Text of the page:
According to various aspects of the invention, a system for reducing torque disturbance may include a motor mechanically coupled to an endless belt. The motor may be operable to drive the belt, and the belt may have a seam that causes a torque disturbance to the system. The system may include a data structure having a set of values that indicates an amount of compensation for reducing the torque disturbance and a controller electrically coupled with the motor. The controller may be configured to control the motor and reduce the torque disturbance based on the set of values in the data structure.
In accordance with various aspects of the invention, a method for reducing torque disturbance may include controllably operating a motor to drive an endless belt in a cyclical manner, determining when a seam of the belt is expected cause a torque disturbance in a system, determining an amount of compensation for reducing the torque disturbance, and controllably operating the motor based on the amount of compensation to reduce the torque disturbance.
According to various aspects of the invention, a printing system may include a belt having two ends joined together to form a seam, a motor mechanically coupled to the belt, and an acoustic transfer assist device configured to transfer an image from the belt to a medium. The motor may be operable to drive the belt, and the assist device may include a vacuum source for drawing the belt toward the assist device. The vacuum source and the seam may cooperate to cause a torque disturbance to the system. The system may include a data structure having a set of values that indicates an amount of compensation for reducing the torque disturbance caused by the seam and a controller electrically coupled with the motor. The controller may be configured to control the motor and reduce the torque disturbance based on the set of values in the data structure.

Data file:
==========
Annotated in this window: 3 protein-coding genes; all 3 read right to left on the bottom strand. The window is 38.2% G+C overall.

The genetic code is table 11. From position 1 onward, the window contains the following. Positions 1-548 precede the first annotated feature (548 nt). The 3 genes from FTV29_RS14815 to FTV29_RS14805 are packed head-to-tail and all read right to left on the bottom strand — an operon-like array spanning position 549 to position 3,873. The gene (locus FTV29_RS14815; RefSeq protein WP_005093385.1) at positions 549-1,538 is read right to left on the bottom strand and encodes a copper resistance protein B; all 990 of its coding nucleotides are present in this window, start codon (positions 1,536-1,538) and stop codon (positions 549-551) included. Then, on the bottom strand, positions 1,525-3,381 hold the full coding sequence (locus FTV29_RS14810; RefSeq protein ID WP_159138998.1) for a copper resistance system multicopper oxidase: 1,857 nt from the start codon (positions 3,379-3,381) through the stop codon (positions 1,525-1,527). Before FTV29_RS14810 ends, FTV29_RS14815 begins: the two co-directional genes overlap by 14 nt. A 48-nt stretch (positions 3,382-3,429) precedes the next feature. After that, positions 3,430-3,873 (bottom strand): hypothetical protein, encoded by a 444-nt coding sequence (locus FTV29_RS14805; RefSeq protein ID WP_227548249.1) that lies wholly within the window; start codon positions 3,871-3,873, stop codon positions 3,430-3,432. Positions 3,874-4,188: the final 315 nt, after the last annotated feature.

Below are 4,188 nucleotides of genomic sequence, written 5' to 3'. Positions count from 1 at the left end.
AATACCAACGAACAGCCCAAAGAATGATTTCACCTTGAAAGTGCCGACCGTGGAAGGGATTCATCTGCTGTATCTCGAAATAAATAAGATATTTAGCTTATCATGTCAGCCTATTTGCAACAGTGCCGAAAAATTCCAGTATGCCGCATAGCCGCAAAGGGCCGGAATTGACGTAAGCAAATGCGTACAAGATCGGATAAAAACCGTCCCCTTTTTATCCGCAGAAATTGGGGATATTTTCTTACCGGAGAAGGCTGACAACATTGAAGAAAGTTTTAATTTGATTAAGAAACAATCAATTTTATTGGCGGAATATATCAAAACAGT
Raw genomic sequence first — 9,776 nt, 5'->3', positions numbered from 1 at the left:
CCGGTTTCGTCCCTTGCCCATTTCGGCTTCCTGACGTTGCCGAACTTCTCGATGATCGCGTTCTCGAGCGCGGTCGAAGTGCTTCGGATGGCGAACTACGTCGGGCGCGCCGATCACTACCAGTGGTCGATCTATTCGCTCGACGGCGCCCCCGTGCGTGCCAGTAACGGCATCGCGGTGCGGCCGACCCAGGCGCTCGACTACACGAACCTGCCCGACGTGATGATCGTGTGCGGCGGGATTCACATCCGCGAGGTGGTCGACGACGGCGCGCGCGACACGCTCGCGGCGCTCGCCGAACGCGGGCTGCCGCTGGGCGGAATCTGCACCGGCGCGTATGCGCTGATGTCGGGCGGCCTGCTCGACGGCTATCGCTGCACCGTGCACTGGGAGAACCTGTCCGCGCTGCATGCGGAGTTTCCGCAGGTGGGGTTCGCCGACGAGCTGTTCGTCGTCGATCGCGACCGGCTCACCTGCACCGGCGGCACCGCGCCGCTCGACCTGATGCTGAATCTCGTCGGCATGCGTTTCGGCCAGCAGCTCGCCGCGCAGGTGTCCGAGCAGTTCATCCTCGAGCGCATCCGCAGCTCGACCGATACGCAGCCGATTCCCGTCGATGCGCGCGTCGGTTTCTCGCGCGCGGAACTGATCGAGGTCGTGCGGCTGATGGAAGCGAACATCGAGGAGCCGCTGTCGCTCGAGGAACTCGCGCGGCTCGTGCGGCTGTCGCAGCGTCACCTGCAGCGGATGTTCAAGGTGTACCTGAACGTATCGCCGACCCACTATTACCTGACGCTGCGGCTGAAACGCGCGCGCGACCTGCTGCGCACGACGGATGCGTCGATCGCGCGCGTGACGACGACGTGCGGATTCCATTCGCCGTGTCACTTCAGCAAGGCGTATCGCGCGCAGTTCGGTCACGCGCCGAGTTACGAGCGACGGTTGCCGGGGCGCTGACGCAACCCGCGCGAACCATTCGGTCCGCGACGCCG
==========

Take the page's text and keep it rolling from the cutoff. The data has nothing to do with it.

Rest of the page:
The accompanying drawings, which are incorporated in and form part of the specification, illustrate various aspects of the present invention and, together with the description, describe those various aspects. Throughout the drawings, like numbers are used to represent like parts.